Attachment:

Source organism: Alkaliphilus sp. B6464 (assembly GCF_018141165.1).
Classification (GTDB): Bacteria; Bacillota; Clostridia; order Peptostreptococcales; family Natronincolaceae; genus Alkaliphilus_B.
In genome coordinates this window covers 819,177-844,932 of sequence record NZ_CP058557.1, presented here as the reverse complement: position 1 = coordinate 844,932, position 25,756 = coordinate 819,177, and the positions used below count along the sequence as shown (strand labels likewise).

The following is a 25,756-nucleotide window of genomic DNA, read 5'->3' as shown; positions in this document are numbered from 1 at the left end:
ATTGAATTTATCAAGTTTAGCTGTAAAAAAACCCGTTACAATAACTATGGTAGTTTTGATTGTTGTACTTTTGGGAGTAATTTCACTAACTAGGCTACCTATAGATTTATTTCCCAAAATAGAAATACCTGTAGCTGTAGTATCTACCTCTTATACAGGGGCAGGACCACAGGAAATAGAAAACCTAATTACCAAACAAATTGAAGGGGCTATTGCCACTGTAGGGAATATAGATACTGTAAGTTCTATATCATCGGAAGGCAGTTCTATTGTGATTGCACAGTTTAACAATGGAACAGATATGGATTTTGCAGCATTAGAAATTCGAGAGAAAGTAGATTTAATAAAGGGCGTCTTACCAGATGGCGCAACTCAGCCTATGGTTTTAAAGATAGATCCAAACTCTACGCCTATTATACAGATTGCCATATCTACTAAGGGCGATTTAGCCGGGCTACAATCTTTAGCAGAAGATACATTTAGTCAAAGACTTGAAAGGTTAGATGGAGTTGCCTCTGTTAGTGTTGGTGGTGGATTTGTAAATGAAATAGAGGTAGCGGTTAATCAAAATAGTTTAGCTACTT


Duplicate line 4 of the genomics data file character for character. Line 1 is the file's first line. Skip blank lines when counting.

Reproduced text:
The following is a 25,756-nucleotide window of genomic DNA, read 5'->3' as shown; positions in this document are numbered from 1 at the left end: